What exactly is Cryptojacking? Well it’s the act of hijacking a computer for the sole reason to mine cryptocurrency. The act is actually very profitable, despite illegal, and isn’t showing any signs of slowing down, says Kaspersky.
Bitnets are increasingly being pointed towards illegal software in hopes to hijack unsuspecting users of pirated software. The number of unique users being attacked by cryptojacking has increased significantly over the 1st three months of 2018. How such software is attacking, normally is through pirated software or injected malware from the common mediums, which are designed to harness the machine’s processing power to mine cryptocurrencies.
Leaving DDoS In Search Of Riches With CryptoJacking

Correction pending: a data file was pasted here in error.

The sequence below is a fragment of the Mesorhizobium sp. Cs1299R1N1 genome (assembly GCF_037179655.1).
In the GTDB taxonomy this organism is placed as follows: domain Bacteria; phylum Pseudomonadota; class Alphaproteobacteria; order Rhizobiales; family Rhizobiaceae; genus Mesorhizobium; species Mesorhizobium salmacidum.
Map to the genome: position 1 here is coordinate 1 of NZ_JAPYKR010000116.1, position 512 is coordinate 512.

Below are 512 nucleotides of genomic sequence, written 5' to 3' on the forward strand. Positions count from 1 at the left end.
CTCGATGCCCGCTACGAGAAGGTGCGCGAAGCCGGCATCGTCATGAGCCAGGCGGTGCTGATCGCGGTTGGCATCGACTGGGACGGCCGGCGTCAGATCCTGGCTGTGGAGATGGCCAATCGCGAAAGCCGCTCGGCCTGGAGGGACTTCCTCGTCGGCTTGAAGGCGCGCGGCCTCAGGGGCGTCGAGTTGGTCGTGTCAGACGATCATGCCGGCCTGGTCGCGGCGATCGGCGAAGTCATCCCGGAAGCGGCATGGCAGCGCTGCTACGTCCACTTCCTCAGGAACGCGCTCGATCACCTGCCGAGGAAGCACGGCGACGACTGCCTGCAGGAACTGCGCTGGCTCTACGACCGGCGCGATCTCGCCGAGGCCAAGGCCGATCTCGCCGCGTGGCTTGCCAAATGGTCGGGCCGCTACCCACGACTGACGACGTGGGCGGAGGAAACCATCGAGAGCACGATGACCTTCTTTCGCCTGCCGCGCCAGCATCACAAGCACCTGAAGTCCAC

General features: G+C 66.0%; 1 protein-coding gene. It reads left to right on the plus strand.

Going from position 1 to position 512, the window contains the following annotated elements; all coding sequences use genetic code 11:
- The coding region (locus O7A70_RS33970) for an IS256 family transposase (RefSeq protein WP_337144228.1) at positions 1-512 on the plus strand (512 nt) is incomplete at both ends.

Botnets such as the yoyo botnet have had their DDoS activity drop dramatically, with no data about the botnet being dismantled, reducing the possible activities to cryptojacking or other unknown activities. Cryptojacking is more common to be found in countries where pirated software laws are more relaxed, allowing for more potential victims to be entered into the pool of potential botnet hashing power.
US users were said to be the least affected, making up only 1.33% of the total cryptojacking attacks detected, followed by Switzerland and Britain. However countries with lax piracy laws, such as Kazkhstan, Vietnam and Indonesia topped the list of victims to cryptojacking